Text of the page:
A boat’s battery bank is at the heart of its DC electrical system and the bank’s state of charge (SOC) is critical information. Not only is it important to know how much energy remains stored so you do not deplete the bank and no longer have the power needed to run ship’s services, but it is also necessary information to maintain the batteries in good health to maximize the number of cycles possible from the bank of batteries.
A voltage meter can provide an estimate of the bank’s SOC, but an analog meter will only provide a rough estimate. Even a digital voltage meter is not able to give wholly accurate information. A dedicated battery monitor will not only provide voltage readings and the battery bank’s state of charge, but it can also display real time amperage flow, an estimate of time the present draw can be sustained before depleting the stored energy.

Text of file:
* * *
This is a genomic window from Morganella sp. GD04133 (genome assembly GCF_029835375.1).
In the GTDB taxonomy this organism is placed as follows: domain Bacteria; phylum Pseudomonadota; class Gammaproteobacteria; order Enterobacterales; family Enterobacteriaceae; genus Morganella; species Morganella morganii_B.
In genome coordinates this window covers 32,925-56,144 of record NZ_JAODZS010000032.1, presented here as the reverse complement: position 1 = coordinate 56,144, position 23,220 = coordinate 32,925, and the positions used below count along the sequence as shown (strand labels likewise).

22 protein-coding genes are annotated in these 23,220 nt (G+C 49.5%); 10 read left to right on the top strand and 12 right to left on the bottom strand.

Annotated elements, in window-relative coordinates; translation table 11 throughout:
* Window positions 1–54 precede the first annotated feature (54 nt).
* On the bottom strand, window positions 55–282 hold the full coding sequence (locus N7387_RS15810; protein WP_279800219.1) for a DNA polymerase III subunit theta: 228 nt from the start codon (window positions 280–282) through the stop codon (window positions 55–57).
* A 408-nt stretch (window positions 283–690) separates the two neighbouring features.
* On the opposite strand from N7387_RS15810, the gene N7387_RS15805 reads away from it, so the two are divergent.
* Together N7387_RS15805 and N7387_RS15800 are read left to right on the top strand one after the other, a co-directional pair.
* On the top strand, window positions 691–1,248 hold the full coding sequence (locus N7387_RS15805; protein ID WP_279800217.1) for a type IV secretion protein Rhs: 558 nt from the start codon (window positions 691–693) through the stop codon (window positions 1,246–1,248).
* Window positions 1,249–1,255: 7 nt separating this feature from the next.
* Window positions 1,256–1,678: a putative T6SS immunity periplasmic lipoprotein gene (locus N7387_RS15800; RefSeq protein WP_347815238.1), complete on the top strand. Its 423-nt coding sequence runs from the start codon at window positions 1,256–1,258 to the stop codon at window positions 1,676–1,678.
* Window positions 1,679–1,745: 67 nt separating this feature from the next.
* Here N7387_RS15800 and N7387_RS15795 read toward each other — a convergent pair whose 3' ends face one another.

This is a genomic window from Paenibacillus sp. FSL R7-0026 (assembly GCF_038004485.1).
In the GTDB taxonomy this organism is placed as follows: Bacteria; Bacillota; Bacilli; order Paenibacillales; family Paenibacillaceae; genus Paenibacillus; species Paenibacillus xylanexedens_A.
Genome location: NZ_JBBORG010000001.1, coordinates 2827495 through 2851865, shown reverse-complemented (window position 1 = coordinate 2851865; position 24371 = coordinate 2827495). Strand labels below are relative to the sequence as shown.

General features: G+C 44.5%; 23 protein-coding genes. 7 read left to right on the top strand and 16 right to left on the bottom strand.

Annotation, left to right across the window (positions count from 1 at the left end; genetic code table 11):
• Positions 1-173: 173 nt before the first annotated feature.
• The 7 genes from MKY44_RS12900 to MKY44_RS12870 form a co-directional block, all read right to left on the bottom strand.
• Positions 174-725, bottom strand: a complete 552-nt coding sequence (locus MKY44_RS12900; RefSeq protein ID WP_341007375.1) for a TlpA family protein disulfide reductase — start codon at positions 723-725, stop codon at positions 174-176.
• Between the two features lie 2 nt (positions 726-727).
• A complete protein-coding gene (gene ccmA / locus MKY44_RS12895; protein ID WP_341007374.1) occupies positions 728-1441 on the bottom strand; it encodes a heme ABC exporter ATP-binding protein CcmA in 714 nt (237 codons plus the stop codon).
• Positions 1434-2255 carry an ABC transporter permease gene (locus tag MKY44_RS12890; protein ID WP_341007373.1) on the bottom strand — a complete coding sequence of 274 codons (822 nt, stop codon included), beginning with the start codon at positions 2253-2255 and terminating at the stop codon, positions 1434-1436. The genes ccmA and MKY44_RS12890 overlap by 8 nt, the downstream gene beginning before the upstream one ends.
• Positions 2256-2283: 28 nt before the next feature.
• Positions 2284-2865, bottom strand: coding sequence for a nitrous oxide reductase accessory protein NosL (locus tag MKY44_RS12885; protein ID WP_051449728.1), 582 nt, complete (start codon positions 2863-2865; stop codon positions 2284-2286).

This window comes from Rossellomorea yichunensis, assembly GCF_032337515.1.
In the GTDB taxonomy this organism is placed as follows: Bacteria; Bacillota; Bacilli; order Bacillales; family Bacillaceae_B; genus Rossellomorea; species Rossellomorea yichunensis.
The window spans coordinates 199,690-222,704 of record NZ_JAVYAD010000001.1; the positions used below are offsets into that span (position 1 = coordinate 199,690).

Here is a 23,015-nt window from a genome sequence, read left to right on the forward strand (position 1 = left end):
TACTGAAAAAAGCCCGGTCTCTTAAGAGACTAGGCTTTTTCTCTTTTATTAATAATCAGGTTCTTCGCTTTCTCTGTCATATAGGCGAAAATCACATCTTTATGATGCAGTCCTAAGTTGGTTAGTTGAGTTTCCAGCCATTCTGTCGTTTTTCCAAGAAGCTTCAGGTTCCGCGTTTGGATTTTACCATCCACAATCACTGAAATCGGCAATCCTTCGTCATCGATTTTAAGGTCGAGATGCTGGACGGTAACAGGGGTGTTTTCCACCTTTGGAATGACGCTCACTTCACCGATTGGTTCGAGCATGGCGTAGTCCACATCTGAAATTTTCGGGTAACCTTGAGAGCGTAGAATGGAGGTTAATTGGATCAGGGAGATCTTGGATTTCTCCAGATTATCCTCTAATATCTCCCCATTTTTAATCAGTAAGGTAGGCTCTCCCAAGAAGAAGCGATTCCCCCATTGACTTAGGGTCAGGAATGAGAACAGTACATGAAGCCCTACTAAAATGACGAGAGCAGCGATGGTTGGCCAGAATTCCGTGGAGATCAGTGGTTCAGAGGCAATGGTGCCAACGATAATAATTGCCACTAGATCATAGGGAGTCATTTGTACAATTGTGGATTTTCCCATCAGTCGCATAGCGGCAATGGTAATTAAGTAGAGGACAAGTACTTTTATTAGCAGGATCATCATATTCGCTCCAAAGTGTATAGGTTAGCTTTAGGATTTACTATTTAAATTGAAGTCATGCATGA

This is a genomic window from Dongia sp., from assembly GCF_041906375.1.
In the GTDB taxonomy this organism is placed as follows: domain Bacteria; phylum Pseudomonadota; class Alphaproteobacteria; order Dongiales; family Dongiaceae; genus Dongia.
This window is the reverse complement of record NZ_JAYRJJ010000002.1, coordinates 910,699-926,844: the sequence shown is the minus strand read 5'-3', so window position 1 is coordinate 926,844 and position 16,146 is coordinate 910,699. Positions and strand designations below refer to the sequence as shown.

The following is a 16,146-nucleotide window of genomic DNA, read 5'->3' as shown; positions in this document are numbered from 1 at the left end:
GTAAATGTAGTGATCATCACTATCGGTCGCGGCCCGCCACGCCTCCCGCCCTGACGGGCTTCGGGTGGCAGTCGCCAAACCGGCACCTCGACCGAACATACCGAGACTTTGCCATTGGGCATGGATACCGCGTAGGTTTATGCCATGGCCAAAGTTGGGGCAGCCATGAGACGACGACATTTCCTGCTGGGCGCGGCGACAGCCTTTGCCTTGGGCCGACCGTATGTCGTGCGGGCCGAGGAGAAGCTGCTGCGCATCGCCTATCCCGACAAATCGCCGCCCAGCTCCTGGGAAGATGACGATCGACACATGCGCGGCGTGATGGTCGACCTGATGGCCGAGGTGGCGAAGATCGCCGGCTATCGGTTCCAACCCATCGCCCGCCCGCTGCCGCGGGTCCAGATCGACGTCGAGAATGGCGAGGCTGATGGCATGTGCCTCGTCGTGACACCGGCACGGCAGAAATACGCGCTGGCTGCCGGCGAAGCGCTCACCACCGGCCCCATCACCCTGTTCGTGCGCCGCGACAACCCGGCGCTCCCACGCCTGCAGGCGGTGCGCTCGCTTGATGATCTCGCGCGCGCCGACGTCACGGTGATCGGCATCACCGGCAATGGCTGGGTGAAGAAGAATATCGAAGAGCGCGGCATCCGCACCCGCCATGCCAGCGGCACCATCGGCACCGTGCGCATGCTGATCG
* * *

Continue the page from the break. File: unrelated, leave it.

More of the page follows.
The battery bank’s state of charge can typically be displayed in both as amp hours or as a percentage of charge remaining. Many monitors are “self-learning”, which allows the monitor to compensate for inevitable electrical inefficiencies when charging. They can also re-calibrate to ensure that the SOC is at 100% when the batteries are fully charged, and thereby improving the accuracy at all points of the charge/discharge cycle.
– Lyle, PYS Marine Electrical Technician